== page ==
Tuesday, October 25, 2011
Politicism and Aestheticism
In histories of German literature, there is an idea one hears quite a bit, which attempts to explain the sudden flourishing of German literature beginning in the second half of the 18th century and the first half of the 19th century, dating roughly from the publication of the first three books of Klopstock's Messias in 1748 to the revolutions of 1848. According to this theory the writers of the Sturm und Drang and the Romantics, in particular, devoted themselves to literature because they had no other outlet for their energies, as the ascendant German bourgeoisie was still excluded from political life. This theory has at least three important effects. First, it establishes aesthetics and politics as completely inimical to each other, rather than simply in tension with each other. Second, this theory implies that all aesthetics is really just aestheticism and leads to political quietism. Lastly, and most importantly, it precludes the possibility that politics can degenerate into what, for lack of a better term, can be called "politicism," where the daily struggle of party politics becomes the good citizen's only concern.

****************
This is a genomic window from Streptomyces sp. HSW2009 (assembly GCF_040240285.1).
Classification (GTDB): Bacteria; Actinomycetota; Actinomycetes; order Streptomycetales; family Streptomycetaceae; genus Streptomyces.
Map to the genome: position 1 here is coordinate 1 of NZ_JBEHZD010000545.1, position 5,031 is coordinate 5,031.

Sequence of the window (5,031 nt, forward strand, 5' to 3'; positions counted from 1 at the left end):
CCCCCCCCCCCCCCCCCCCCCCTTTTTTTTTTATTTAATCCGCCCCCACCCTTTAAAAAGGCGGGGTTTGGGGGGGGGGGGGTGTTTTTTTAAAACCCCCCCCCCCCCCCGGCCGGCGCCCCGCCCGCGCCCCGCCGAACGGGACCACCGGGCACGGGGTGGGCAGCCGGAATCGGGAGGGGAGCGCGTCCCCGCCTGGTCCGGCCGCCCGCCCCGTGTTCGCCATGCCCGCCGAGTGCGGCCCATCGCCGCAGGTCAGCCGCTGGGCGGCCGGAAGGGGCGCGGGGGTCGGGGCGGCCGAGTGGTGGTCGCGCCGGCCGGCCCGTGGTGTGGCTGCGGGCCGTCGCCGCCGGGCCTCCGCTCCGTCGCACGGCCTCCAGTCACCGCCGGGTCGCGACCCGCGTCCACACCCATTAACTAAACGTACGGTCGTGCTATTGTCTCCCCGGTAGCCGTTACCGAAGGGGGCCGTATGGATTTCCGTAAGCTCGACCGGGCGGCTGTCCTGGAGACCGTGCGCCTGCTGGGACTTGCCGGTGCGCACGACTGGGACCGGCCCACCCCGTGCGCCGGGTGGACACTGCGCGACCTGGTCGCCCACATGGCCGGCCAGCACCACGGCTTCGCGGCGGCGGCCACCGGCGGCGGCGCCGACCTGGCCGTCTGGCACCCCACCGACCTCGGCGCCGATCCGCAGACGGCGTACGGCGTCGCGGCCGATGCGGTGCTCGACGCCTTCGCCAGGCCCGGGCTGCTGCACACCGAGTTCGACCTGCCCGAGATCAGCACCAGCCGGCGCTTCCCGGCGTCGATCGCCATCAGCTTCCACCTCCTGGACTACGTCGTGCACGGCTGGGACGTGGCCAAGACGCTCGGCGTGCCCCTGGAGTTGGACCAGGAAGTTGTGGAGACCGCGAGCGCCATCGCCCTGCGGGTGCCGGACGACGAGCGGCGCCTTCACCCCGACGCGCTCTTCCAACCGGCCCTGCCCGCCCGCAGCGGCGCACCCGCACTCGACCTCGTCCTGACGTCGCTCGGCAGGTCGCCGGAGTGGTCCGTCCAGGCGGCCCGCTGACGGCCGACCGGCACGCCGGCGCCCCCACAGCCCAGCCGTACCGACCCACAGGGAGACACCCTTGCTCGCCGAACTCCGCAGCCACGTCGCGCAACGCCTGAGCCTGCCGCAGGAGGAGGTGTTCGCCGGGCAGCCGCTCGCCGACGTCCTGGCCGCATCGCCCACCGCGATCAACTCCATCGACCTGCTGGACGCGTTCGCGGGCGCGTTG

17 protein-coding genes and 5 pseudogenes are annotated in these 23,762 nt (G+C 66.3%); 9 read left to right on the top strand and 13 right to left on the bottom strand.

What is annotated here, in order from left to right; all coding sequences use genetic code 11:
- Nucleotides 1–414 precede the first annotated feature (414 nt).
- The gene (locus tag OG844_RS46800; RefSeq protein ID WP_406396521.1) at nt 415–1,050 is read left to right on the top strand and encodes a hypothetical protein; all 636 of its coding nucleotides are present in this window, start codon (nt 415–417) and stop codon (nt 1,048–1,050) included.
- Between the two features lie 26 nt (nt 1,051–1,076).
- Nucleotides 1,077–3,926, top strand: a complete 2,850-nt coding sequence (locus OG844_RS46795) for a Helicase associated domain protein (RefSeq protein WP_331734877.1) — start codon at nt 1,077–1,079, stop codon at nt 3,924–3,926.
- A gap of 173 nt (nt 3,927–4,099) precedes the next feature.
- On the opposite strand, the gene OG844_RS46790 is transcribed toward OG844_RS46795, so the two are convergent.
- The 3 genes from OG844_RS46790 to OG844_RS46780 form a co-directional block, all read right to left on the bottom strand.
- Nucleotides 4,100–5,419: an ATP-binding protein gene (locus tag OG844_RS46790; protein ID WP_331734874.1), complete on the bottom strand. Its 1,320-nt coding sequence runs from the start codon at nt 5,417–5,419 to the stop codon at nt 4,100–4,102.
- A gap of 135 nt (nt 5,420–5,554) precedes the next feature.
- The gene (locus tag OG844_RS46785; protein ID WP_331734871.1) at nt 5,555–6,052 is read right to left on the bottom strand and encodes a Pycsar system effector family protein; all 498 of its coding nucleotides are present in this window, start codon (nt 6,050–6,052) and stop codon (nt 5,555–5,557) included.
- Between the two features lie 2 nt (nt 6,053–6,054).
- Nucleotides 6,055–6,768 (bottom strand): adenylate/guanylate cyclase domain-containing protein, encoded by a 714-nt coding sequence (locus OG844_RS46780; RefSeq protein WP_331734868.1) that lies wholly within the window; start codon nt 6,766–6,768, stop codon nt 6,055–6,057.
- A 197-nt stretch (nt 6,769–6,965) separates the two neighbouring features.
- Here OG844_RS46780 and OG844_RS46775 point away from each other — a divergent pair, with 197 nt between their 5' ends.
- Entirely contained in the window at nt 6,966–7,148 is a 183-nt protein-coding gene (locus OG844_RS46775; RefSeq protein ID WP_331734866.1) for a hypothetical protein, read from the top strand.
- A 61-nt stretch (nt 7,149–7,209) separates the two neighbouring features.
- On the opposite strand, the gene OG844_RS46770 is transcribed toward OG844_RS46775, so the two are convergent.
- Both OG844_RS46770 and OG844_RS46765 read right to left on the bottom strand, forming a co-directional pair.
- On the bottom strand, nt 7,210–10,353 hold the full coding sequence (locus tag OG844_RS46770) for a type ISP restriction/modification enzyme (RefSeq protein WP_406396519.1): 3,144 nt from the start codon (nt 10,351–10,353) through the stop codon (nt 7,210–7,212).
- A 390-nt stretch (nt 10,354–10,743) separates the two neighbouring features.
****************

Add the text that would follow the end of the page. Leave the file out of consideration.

This interpretation of German literature probably originated with Heinrich Heine, the self-named "last Romantic poet." Heine was certainly not a man without a strong aesthetic sensibility, as any reading of his Buch der Lieder (Book of Songs)will prove. Yet even early in his career Heine began to make controversial political statements, with his opinions leaning toward socialism (he became acquainted with the young Karl Marx in Paris). His radical opinions and his penchant for ridiculing his enemies meant that he had to endure censorship in Germany nearly his entire life. While Heine appears to have already formed his revolutionary political views by the time he left university, part of his disenchantment with the apolitical nature of German literary culture, and above all with Goethe, may stem from his disappointing visit to Goethe. After publishing his first poems as a law student, Heine sent a copy of the book to Goethe, and two years later made something of a pilgrimage through the Harz Mountains to Goethe. In Weimar, though, the great poet gave Heine a cool reception, and Heine, rather uncharacteristically (since he loved to talk about himself), never spoke of the incident again. But among the writers of the Vormärz, Goethe came to be regarded as the epitome of a conservative German aestheticism that refused to sully itself with politics and rejected all reform movements out of hand.